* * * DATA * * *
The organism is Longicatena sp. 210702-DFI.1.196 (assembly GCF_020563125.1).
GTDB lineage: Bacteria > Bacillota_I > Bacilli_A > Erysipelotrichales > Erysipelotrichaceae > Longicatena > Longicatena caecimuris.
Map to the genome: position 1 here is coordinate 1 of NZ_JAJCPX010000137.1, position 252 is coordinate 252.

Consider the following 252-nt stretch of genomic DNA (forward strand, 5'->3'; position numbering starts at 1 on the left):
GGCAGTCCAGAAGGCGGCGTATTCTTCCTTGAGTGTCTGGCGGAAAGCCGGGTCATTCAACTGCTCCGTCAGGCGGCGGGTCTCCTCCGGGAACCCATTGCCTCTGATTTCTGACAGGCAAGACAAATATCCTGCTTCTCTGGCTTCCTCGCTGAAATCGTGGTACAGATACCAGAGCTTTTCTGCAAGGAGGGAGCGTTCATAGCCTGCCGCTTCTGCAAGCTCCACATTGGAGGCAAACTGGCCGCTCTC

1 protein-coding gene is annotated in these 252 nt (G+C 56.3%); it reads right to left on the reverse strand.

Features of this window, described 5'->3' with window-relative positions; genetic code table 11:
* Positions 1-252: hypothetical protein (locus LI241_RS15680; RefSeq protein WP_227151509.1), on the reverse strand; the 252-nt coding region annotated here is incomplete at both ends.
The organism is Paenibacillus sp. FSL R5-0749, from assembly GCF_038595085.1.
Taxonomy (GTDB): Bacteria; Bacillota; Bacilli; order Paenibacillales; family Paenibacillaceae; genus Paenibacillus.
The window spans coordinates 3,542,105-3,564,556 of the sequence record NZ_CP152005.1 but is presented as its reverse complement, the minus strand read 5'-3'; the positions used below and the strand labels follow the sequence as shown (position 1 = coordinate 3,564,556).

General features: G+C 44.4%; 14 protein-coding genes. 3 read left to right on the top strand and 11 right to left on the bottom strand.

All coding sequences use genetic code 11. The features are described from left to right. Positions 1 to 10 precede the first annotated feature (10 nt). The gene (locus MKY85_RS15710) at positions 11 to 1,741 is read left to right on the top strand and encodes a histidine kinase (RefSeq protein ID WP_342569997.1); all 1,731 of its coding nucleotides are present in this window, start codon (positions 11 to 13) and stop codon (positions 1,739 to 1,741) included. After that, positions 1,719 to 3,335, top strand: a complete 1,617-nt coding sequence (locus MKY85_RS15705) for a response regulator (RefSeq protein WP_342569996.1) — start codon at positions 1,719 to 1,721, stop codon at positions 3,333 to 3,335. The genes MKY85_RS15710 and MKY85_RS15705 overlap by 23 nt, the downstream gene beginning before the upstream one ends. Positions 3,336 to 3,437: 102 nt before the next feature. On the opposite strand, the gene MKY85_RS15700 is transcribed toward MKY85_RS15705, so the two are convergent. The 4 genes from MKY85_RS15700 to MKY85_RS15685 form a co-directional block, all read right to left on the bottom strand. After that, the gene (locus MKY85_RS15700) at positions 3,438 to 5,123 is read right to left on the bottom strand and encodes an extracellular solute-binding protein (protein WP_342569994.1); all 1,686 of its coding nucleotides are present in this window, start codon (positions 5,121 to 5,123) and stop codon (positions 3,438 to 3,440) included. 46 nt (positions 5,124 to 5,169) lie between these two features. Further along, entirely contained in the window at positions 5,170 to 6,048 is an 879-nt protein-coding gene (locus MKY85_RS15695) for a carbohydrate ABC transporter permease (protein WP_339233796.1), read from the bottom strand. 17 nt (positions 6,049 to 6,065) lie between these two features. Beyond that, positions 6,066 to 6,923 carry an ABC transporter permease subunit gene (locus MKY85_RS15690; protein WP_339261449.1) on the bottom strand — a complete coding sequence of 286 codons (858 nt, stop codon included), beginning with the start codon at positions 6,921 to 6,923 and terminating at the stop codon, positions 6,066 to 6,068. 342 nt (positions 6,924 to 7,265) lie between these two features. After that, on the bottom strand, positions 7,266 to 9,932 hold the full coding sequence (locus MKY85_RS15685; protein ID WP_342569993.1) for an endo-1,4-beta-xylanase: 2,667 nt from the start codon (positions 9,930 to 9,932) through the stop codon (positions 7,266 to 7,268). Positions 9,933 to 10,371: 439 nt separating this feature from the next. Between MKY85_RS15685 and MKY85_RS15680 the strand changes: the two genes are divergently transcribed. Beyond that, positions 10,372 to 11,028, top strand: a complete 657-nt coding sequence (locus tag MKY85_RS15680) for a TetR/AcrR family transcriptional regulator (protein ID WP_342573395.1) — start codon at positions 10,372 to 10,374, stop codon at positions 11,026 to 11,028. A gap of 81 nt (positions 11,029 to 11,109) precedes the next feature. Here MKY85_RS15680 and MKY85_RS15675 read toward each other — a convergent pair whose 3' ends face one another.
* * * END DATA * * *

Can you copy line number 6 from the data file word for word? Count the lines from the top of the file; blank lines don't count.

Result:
1 protein-coding gene is annotated in these 252 nt (G+C 56.3%); it reads right to left on the reverse strand.